Sony's PlayStation Network hacked, users' private data at risk

And the hits keep on coming!

Security experts: PlayStation Network breach one of largest ever - Game Hunters - USATODAY.com:
The external hack of Sony's PlayStation Network represents one of the largest data breaches ever, security experts suggest."The most troubling thing about this breach is the breadth of data that was leaked: name, address, passwords, purchase history and possibly credit card numbers," says Judge. "This provides potential ammunition for almost any type of attack."

Other security experts concur. "The Playstation Network hack is one of the largest in history, with over 70M records compromised. Sony's initial delay and vagueness about the nature of their security breach gives hackers the opportunity to exploit that data and potentially mine more of their customers' information," says Mandeep Khera of application security firm Cenzic.

Apple Promises Fix for Location-Gathering ‘Bug’ on iPhone | Gadget Lab


"Apple said the bug fixes would arrive with the next major iOS software update," but when will that be?

Plenty of interesting links in this article.


Gizmodo: iSpy Conspiracy: Your iPhone Is Secretly Tracking Everywhere You've Been, All The Time

Big Brother is Watching

This is spooky!

iSpy Conspiracy: Your iPhone Is Secretly Tracking Everywhere You've Been, All The Time | Gizmodo:
This is a map of everywhere I've been for nearly the last year. Everywhere. I didn't carry around a special tracking device. The FBI isn't sending goons in unmarked vans to track me. All I did was use an iPhone. And if you have an iPhone, you're being tracked right now, too, whether you like it or not.

Author Disconnects From Communication Devices to Reconnect With Life


In proportion as our inward life fails, we go more constantly and desperately to the post-office.
Likewise, as Powers explains in the interview, the book's title is taken from Shakespeare's Hamlet, Act 1, Scene 5:

Adieu, adieu! Hamlet, remember me.

O all you host of heaven! O earth! what else?
And shall I couple hell? O, fie! Hold, hold, my heart;
And you, my sinews, grow not instant old,
But bear me stiffly up. Remember thee!
Ay, thou poor ghost, while memory holds a seat
In this distracted globe. Remember thee!
Yea, from the table of my memory
I'll wipe away all trivial fond records,
All saws of books, all forms, all pressures past,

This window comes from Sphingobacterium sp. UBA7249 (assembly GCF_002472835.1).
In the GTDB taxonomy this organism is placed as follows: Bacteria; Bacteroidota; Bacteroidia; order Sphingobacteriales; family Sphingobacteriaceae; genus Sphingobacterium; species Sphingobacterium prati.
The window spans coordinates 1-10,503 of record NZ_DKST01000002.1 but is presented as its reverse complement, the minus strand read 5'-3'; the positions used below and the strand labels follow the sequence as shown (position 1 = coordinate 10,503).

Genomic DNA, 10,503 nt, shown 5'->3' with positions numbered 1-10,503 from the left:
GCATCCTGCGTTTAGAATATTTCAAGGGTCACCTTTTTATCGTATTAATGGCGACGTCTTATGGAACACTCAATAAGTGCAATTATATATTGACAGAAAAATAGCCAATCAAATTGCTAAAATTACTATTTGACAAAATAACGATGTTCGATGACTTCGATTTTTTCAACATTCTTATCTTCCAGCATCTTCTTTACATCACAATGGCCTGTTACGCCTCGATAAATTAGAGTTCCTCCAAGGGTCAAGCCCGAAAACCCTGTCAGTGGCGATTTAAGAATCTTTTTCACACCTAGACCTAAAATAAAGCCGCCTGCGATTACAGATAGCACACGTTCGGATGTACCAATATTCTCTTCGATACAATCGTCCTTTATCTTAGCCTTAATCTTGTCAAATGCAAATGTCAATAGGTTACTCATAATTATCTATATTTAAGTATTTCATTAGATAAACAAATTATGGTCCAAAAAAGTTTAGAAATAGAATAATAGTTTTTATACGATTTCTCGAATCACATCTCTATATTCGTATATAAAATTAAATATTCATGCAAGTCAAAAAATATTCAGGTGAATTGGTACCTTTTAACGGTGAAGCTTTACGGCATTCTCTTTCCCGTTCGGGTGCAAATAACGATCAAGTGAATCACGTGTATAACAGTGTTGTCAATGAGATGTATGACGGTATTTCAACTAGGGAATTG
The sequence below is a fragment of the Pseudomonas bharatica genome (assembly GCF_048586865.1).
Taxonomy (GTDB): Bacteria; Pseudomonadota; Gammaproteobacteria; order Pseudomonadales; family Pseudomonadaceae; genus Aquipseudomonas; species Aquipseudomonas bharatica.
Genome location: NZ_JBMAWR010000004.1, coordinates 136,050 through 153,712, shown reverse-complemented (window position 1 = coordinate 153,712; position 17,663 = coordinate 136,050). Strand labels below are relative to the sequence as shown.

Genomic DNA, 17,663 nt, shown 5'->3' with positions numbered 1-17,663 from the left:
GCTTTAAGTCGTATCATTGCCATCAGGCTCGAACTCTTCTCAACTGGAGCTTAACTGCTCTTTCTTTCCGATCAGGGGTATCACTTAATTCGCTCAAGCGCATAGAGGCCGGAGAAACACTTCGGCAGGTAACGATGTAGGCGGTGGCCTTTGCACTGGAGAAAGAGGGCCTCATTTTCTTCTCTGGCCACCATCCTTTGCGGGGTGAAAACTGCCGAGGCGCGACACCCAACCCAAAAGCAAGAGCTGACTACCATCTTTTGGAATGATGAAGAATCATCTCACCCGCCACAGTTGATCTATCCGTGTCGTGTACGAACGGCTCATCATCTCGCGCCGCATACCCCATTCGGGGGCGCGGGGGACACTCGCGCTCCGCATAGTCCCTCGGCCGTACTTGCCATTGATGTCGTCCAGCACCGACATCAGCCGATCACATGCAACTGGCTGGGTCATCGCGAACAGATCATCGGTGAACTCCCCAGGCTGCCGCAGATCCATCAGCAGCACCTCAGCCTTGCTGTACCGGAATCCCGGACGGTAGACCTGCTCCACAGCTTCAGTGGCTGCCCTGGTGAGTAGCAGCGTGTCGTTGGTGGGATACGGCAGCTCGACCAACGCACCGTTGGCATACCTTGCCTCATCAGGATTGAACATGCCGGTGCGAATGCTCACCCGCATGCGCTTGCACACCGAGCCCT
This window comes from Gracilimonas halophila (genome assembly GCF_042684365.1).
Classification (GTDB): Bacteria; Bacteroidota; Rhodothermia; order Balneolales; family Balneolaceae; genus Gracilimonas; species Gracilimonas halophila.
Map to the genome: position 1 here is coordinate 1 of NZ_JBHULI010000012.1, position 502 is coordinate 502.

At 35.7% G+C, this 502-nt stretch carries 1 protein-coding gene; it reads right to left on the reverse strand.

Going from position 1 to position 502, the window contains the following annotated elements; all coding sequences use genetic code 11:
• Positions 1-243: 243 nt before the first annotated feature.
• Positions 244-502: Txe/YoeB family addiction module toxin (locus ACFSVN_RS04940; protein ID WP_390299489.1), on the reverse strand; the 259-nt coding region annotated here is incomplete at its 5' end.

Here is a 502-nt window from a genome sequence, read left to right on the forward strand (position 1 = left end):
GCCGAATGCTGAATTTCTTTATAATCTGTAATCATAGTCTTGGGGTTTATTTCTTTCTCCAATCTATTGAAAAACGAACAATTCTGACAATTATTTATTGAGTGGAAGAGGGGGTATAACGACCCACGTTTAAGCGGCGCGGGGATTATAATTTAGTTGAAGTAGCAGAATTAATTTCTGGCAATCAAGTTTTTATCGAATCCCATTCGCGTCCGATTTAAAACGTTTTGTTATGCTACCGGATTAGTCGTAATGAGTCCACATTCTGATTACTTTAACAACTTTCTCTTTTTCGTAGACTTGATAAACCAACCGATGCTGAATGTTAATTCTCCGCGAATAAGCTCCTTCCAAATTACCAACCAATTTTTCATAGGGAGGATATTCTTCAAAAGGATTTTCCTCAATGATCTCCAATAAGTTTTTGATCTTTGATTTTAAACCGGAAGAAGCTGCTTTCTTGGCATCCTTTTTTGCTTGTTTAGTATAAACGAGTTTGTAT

That youth and observation copied there;
And thy commandment all alone shall live
Within the book and volume of my brain,
Unmix'd with baser matter: yes, by heaven!
O most pernicious woman!
O villain, villain, smiling, damned villain!
My tables,--meet it is I set it down,
That one may smile, and smile, and be a villain;
At least I'm sure it may be so in Denmark:
So, uncle, there you are. Now to my word;
It is 'Adieu, adieu! remember me.'
I have sworn 't.

Within My lord, my lord,--
(Excerpt courtesy of Shakespeare Searched.)

The wax tablet and stylus were not Elizabethan inventions but had in fact been used as a temporary writing technology since Homer's time.

New Additions to the Sandor Teszler Library's Collections



Films on forgiveness

As We Forgive--the documentary film about Rwanda that was screened on campus last week by Club World and Togetherness--is available at Wofford's library for you to check out.

As the producer Mpower Pictures describes the film:
Two Rwandan women come face-to-face with the men who slaughtered their families during the 1994 genocide. Struggling to live again as neighbors, these survivors and murderers discover the power and pain of radical reconciliation. But can survivors truly forgive the killers of their families? And can the church, which failed at moral leadership during the genocide, fit into the process of reconciliation today? The documentary explores the lives of four neighbors once caught on opposite sides in the genocidal bloodbath, and their extraordinary journey from death to life through forgiveness.
Two more documentaries on forgiveness to check out: The Power of Forgiveness and Facing the Truth.


5 Myths About the 'Information Age'